The Lone Cowboy On The Hill: A Poem

January 27, 2016 at 8:26 pm (Life, Nature, Personal essays, Poetry) (, , , , )

The Lone Cowboy On The Hill

He stands on the hill like knight of old
watching cattle who are his fold
Today he’s one of a dying kind
in today’s world, he’ll probably be left behind

He is the lone cowboy on the hill
one with a now forgotten skill
His time will soon come to an end
a man who counted old trails for a friend
Such vast herds will soon be gone
as the world turns and time moves on

To be a cowboy was once a way of life
to ride through rain, sleet and snow caused much strife
To greener pastures for his herd did lead
and did such work as to cause hands to bleed

Sometimes the day was far far too long
other times he stopped to sing a song
this time will soon bid the world adieu
but for now this cowboy’s work is not through.

-A poem written by Christopher
Wednesday January 27th 2016

inspired by an oil painting his father George Milner once painted called The Lonely Cowboy

Permalink 17 Comments

Just Another Day and Night In The Wild West?

July 3, 2011 at 1:44 pm (Horror, Short stories, Short Story, The Supernatural) (, , , , , , , , , , , , )

Sheriff Cecil Cartwell proudly looked over the graves of the Boot Hill Cemetery.

The Boot Hill Cemetery wasn’t where they planted regular folk like the townspeople might say.

Regular folk were planted in the town cemetery.

No, Boot Hill was reserved for outlaw gunslingers, ne’er do wells, the tough guy bandits of the Wild West.

And Sheriff Cecil Cartwell had shot and killed them all.

All 32 of them.

That now lay dead and buried in the cemetery.

At Boot Hill.

Given the boot by Sheriff Cecil Cartwell.

Sheriff Cartwell got on top of his Pinto horse Kiss My Grass and rode on back into town.

He stopped off at The Wild Horse Saloon and had himself a whisky.

Then he went back to the sheriff’s office and slept the rest of the day.

At 6 P.M. he went to Kate’s Dining Hall and had something to eat.

When he left Kate’s Dining Hall at 7 P.M. a stage coach rode into town.

A well-dressed black man got out of the coach.

Sheriff Cartwell wondered if he was one of the freed slaves from the Civil War that had been over some 11 years now and was coming to make his home in the American West.

But Sheriff Cartwell heard the man speaking perfect French.

He reckoned not many of the slaves in the American South could speak perfect French.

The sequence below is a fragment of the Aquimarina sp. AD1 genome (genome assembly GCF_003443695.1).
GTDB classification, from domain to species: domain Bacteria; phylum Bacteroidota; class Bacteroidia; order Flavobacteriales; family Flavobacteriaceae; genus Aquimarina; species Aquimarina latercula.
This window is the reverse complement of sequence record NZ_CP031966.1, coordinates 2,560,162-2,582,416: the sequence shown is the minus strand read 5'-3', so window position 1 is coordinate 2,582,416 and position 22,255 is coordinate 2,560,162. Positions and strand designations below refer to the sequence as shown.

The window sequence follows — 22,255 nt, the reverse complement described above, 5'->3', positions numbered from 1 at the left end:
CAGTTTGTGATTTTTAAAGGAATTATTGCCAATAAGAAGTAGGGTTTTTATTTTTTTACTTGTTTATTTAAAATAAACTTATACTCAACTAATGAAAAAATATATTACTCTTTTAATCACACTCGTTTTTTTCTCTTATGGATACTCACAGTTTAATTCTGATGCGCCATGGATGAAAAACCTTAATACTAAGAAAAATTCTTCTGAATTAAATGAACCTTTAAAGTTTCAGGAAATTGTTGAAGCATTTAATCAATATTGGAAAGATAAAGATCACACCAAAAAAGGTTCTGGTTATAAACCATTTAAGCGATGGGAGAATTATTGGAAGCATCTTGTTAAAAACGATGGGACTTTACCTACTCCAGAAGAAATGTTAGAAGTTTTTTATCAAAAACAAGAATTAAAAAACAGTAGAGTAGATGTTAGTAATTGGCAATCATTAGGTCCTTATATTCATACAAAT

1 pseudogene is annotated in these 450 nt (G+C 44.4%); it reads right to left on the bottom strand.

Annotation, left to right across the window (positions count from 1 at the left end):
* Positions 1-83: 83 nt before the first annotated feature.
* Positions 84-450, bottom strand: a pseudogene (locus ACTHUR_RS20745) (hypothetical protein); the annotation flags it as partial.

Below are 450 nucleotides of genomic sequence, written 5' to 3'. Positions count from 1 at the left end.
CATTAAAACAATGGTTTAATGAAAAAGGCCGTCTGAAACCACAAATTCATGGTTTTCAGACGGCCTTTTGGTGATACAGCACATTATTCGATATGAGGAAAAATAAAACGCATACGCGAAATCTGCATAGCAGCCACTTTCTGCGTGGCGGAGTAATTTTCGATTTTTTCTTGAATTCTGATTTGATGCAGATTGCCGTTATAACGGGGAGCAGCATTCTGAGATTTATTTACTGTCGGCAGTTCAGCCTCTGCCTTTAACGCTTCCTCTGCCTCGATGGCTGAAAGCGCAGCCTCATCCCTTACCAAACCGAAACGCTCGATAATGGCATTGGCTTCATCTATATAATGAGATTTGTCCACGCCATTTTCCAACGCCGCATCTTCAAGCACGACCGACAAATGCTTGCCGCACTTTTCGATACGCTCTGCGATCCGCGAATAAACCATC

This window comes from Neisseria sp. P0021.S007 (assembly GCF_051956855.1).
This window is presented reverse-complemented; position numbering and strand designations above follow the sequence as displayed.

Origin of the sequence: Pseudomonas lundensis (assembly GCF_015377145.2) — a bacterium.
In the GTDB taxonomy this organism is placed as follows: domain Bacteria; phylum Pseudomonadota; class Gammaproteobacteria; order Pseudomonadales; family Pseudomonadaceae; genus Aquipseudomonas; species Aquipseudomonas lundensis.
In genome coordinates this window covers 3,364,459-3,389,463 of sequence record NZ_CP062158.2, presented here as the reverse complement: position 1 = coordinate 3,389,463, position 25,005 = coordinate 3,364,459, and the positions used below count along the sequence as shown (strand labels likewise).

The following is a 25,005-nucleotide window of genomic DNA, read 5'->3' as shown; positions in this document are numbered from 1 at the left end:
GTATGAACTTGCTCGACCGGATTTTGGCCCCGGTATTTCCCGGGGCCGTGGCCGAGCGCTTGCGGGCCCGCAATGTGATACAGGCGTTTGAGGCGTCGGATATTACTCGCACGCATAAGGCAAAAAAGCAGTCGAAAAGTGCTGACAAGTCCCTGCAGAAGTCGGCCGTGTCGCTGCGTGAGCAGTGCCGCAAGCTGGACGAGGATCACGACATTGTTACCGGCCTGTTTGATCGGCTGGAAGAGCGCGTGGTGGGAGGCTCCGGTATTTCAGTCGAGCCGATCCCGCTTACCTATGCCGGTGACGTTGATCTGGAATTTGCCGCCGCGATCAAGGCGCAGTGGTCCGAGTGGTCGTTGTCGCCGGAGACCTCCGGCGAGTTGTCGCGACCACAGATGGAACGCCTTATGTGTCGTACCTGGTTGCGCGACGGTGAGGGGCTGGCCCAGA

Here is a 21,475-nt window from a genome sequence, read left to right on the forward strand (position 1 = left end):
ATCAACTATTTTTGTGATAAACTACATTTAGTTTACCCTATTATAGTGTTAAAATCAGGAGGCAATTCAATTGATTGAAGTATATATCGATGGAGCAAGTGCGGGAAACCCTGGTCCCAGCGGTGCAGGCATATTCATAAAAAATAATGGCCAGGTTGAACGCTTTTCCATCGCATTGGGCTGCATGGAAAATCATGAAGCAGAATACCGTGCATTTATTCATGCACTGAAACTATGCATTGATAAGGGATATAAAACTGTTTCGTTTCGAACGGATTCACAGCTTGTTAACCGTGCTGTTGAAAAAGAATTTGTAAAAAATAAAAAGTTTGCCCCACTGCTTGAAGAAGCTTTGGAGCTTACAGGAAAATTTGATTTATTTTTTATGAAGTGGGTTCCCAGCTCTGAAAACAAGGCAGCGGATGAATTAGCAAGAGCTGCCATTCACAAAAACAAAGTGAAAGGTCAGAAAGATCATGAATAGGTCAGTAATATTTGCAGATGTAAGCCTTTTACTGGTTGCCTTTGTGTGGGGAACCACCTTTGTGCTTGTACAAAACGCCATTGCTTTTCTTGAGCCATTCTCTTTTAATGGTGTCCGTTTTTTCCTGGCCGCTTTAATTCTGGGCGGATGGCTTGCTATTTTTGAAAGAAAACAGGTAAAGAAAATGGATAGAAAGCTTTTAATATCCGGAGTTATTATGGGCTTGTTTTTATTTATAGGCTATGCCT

Sheriff Cartwell walked on down the street.

A defiant looking 16-year-old blonde girl in a long blue dress blocked the street in front of him.

“One of these nights, you’re going to get yours for shooting my pa dead,” the girl spat at him.

It was Daisy Durkins- the daughter of Dukehart Durkins one of the West’s most notorious outlaws- and one of the 32 who now lay dead and buried in Boot Hill Cemetery- shot and killed by yours truly- Sheriff Cecil Cartwell.

Sheriff Cartwell grabbed the bratty blonde, threw her across his knee and spanked her. Fifty good whacks across her backside with his firm powerful hands.

He left her in the dusty street and continued home.

At midnight, the deputy came pounding on his door.

“Sheriff Cartwell, Sheriff Cartwell,” the deputy screamed, “there’s some sort of trouble going on up at Boot Hill Cemetery”.

Sheriff Cartwell ran to the town livery stable, got on top of his horse Kiss My Grass and rode off in the direction of Boot Hill.

He noticed a group of people standing around.

“Disperse in the name of the law,” Sheriff Cartwell commanded.

The people turned.

They were all men.

Dead men.

Corpses.

With vacant eyes and soulless expressions, the corpses raised their arms and headed in Cartwell’s direction.

Watching the spectacle was the well-dressed black man who spoke perfect French.

Standing alongside him was the beautiful blue eyed blonde haired Daisy Durkins in her pretty turquoise blue dress still rubbing her sore and well-spanked bottom from the spanking she had received at Sheriff Cartwell’s hands earlier this evening.

The corpses pulled Sheriff Cartwell off his horse Kiss My Grass and then tore him to pieces eating what was left of him.

All that was left of Sheriff Cartwell was a single ear.

Daisy Durkins picked up the ear and buried it in a grave.

Grave #33 of Boot Hill.

The black man who spoke perfect French handed her his card and addressed her in perfect English, “Should you need me again, my lady.”

The card read, BARON SAMEDI Voodoo Practitioner, Port-au-Prince, Haiti.

Permalink Leave a Comment